Throughout all of my travels I had somehow never made it to Italy before, so when it came time to set sail, Italy was of course at the top of my list. Selecting my specific destinations was not easy and soon Utrip will help with that as well, but for this trip I finally landed on Venice, Florence, and Rome; not too creative, I know.
When it came time to plan, like most professionals, I really had no time to devote. Between work, start-up competitions, and other responsibilities, I found myself 48 hours away from takeoff with nothing but a flight from Seattle to Rome and back. With no plans of any kind I had a lot on my plate but luckily Utrip came to the rescue. I indicated that I like history, love food, and of course that I am a first timer and WOW – it worked like magic! In seconds it built a trip based on my interest, desires, and budget. Within 20 minutes of editing, locking, adding tags, and dragging and dropping (stay tuned; it is coming to all of you soon), I built my 12-day itinerary and was off.
Finally landing in Venice after a long 18-hour trip, I was ready for my adventure. The first day was a blast: Utrip recommended I visit the palace, followed by Saint Marcos Square, then by climbing the bell tower, making best friends with an old Italian chef (it was amazing – there will definitely be future posts dedicated to Italian gastronomy and this amazing man) and of course my fair share of Gelato. After a full day of fun, I met with our Venice local expert at a wonderful Italian pizzeria for dinner; it’s one of the best pizza places on the island, according to him.
After a long distance flight & a packed day of adventures, I was ready for bed. As I slept I heard the sound of rain, which was comforting to a Seattleite. But as soon as I woke up the next morning, I realized that the rain had only just stopped.
I laced up my brand new shoes, got out my rain coat, and was ready for Venice day two. I fly down the stairs, open the door, and boom – water as far as the eye could see; and not just in the canals, but EVERYWHERE. The city had flooded overnight. I run back upstairs seeking advice. The lovely man running the hostel says in broken English, “no problem, I have solution.” He disappears for about 30 seconds (even though it felt more like a century) and returns with 2 garbage bags and a roll of sticky tape. Only after a couple of seconds did I realize he was serious and follow his lead. After wrapping more tape around my legs than is reasonable, I take the plunge into the street; the water was about 6” high and rising.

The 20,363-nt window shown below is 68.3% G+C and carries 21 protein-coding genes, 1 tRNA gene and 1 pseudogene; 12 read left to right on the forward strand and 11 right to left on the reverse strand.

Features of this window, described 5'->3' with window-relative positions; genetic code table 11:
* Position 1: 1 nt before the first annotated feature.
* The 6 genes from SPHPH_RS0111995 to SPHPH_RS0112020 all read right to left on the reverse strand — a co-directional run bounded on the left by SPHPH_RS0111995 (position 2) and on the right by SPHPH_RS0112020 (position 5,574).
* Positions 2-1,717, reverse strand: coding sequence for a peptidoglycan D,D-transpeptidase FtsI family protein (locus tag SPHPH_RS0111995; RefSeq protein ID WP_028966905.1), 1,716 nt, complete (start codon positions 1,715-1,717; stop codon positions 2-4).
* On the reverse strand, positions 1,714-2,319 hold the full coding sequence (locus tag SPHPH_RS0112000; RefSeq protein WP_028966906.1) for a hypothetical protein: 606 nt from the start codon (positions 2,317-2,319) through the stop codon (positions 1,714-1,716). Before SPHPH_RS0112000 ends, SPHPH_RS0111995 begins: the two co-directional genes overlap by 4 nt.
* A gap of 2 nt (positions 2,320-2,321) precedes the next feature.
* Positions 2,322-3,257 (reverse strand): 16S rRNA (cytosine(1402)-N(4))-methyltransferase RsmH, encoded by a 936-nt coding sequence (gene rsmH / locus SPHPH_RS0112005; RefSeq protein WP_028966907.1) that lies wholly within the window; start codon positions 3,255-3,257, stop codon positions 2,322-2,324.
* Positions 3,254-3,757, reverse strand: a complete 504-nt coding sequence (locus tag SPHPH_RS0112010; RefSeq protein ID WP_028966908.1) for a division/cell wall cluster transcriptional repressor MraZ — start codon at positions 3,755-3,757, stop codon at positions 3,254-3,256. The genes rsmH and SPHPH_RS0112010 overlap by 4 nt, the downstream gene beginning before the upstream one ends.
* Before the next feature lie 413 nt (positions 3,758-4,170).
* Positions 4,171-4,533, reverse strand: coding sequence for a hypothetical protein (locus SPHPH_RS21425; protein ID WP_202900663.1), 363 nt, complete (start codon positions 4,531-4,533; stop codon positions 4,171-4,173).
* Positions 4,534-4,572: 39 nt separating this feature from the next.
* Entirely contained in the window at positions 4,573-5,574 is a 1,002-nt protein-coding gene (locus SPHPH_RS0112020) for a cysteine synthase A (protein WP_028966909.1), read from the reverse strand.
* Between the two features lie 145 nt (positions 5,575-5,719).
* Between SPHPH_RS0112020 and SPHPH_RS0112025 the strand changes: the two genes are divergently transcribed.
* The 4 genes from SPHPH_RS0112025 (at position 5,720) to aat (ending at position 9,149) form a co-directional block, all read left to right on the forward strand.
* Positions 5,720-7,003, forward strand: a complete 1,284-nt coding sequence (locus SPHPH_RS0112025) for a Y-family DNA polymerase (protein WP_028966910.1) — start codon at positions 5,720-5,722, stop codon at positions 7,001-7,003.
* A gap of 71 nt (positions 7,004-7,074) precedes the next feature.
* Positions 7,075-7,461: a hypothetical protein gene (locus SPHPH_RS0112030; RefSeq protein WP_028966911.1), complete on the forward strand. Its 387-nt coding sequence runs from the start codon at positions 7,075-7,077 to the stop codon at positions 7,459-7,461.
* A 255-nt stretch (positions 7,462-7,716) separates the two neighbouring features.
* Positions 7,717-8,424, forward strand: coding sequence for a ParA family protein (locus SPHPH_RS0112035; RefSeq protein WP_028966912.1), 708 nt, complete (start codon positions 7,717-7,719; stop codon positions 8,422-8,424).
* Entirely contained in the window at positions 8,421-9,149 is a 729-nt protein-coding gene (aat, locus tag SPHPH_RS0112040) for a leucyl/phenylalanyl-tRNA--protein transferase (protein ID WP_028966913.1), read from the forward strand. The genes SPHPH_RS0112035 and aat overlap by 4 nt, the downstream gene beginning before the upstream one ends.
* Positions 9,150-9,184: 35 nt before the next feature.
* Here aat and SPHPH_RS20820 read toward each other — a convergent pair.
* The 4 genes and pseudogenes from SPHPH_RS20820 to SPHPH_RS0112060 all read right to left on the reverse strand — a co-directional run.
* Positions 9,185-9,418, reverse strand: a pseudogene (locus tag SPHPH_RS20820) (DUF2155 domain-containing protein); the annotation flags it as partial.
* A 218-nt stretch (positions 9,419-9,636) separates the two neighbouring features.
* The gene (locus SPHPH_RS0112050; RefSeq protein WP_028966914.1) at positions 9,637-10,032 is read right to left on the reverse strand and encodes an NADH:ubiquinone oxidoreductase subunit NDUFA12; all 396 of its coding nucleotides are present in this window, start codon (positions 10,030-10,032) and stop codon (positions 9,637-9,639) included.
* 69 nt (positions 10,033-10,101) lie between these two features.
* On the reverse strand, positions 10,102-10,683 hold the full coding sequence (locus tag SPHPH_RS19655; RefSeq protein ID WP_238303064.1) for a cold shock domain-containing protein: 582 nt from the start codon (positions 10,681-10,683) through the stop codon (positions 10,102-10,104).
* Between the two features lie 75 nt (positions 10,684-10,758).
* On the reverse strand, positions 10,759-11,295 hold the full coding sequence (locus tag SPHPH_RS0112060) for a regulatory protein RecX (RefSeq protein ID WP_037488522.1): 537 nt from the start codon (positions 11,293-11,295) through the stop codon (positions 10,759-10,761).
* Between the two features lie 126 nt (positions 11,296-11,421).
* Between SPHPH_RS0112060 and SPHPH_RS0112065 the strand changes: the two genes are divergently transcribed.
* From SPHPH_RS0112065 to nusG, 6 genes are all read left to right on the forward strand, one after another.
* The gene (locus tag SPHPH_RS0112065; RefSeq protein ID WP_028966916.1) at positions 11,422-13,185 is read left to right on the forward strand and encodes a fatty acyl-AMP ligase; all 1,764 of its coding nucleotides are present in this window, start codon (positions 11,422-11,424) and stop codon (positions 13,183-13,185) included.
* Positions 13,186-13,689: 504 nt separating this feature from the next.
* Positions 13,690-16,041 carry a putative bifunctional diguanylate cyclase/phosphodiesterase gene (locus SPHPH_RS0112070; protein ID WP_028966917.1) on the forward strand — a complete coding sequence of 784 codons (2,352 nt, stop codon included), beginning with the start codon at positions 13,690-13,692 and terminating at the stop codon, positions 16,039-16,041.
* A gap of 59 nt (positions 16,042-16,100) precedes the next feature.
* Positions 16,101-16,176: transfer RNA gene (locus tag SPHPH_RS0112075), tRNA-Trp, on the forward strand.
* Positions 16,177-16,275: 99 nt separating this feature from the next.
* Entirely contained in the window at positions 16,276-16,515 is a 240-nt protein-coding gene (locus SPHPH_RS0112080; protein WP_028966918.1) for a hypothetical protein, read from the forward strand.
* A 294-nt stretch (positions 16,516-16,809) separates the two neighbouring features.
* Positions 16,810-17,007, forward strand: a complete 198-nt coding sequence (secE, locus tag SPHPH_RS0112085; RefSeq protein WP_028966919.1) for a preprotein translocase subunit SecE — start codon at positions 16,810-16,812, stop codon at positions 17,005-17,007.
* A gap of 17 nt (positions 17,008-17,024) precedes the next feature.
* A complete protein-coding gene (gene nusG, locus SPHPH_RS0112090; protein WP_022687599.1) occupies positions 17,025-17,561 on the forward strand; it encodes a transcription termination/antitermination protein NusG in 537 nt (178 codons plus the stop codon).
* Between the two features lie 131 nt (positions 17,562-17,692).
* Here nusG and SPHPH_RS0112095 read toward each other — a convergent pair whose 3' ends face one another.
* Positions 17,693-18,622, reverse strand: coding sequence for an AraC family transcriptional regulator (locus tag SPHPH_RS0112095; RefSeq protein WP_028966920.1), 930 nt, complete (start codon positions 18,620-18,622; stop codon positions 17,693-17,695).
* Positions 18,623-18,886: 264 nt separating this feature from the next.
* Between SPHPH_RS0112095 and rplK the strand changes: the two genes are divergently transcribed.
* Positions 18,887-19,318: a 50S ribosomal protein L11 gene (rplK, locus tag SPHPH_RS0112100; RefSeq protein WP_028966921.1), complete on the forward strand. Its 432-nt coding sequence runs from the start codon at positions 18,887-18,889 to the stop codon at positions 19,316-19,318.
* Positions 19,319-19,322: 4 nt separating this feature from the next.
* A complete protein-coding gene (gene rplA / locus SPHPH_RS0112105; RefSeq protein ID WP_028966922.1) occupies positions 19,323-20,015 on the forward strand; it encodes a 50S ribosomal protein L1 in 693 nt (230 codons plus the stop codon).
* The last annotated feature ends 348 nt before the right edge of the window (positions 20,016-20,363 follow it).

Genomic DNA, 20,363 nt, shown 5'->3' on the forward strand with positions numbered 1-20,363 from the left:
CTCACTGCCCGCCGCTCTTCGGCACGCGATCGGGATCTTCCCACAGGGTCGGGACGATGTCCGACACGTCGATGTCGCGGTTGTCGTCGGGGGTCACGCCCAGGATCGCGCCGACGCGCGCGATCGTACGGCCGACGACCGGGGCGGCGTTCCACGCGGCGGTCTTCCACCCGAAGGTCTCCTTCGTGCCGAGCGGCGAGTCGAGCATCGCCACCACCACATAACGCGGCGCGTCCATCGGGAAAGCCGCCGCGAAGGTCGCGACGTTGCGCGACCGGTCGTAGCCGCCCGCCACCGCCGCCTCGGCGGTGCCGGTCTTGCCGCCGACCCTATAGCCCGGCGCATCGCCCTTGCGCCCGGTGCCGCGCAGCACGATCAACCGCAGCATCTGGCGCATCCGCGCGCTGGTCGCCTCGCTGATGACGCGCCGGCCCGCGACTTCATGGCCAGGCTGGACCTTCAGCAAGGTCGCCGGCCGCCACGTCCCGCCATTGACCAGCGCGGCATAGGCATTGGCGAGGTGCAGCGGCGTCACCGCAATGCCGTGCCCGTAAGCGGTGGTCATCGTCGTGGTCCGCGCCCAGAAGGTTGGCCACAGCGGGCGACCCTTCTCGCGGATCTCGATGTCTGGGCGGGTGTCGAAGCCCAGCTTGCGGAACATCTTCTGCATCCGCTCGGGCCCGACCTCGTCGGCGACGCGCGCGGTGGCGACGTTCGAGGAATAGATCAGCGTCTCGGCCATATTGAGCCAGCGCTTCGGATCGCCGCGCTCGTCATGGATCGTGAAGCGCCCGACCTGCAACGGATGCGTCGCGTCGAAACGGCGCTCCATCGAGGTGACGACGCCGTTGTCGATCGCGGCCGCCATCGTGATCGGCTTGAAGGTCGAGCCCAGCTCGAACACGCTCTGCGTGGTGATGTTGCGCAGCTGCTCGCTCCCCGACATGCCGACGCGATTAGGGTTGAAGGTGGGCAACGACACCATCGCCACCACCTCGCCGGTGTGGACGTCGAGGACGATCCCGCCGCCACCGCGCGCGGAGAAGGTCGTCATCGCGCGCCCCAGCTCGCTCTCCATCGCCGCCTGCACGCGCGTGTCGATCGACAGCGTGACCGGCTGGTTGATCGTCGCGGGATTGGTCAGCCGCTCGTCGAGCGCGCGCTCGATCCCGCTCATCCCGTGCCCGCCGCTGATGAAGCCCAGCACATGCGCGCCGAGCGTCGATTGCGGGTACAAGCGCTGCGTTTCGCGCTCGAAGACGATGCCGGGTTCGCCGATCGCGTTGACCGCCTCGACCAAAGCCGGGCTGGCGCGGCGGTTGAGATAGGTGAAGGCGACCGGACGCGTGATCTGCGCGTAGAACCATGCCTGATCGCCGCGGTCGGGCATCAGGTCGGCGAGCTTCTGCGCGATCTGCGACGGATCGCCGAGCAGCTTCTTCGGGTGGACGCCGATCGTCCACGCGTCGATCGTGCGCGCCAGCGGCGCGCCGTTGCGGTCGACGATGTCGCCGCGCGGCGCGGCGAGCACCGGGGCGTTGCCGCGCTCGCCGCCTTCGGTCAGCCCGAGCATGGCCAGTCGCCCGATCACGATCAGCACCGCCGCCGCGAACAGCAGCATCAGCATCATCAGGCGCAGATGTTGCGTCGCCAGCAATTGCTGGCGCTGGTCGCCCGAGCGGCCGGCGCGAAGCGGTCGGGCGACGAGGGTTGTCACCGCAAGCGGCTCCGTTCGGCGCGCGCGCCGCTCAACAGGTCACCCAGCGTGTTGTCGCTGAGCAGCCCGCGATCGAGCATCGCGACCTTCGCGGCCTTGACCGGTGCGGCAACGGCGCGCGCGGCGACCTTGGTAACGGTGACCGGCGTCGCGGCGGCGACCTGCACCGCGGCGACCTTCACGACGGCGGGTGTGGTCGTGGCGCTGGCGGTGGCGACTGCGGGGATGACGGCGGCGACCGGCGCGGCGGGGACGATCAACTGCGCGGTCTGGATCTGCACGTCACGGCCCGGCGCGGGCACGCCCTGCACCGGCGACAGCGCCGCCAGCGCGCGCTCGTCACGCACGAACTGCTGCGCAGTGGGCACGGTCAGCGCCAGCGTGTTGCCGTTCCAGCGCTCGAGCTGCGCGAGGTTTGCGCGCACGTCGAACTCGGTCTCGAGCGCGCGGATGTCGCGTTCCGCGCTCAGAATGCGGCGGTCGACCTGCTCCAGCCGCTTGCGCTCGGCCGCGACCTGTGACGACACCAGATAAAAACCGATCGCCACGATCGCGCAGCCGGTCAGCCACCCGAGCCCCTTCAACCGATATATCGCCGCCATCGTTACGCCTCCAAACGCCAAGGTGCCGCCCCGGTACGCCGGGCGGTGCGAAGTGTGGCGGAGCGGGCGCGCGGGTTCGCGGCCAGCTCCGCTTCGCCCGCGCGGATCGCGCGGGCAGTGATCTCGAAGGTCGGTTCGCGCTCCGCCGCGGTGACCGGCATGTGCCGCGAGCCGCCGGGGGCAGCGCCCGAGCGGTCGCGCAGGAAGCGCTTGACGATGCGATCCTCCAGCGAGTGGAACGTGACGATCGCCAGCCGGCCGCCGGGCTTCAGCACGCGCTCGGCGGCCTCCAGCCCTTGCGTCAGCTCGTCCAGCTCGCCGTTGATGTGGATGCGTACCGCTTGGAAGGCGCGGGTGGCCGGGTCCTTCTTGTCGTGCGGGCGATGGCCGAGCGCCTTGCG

With only 3 days in Venice I could not let ‘a little’ water get in my way. Day two was also amazing, but I learned several lessons the hard way.
· Sidewalks – Any of you who have been to Venice have probably seen the two feet tall platforms stacked around the city – well some brave soul set them up to create a second sidewalk level. Thank you for the kindness sir.
· Boots – like in all touristy locations there are always salesmen and women ready to sell you whatever you need. Well at 8:30am the boots cost 10 Euro on average. Well by 11:00am my feet were so wet I was ready to give in and buy, but by that time the laws of economics had set in and the cheapest pair around was 25 Euro.
· Sandals – I saw too many people walking the streets barefoot, not my idea of hygiene, but the smartest tourist brought water shoes, the same ones you wear in __(I was going to add Cassis, France but it’s not typical French fashion)___ on a rocky beach. If you can’t beat it join it I guess.
· Patience – Wait it out the waters will subside – after about an hour I finally made it across town to the Academia Art Gallery (unreal; a true treasure trove by the way). But as I left the flood had gone. The streets were cleared and life was all but back to normal.
Not knowing these essential rules, my friend and I gave the locals a great laugh and got a truly authentic Venetian experience to share with our fellow Utrippers.
And just in case you are wondering the second we stepped into deeper waters, our handmade ‘boots’ failed miserably.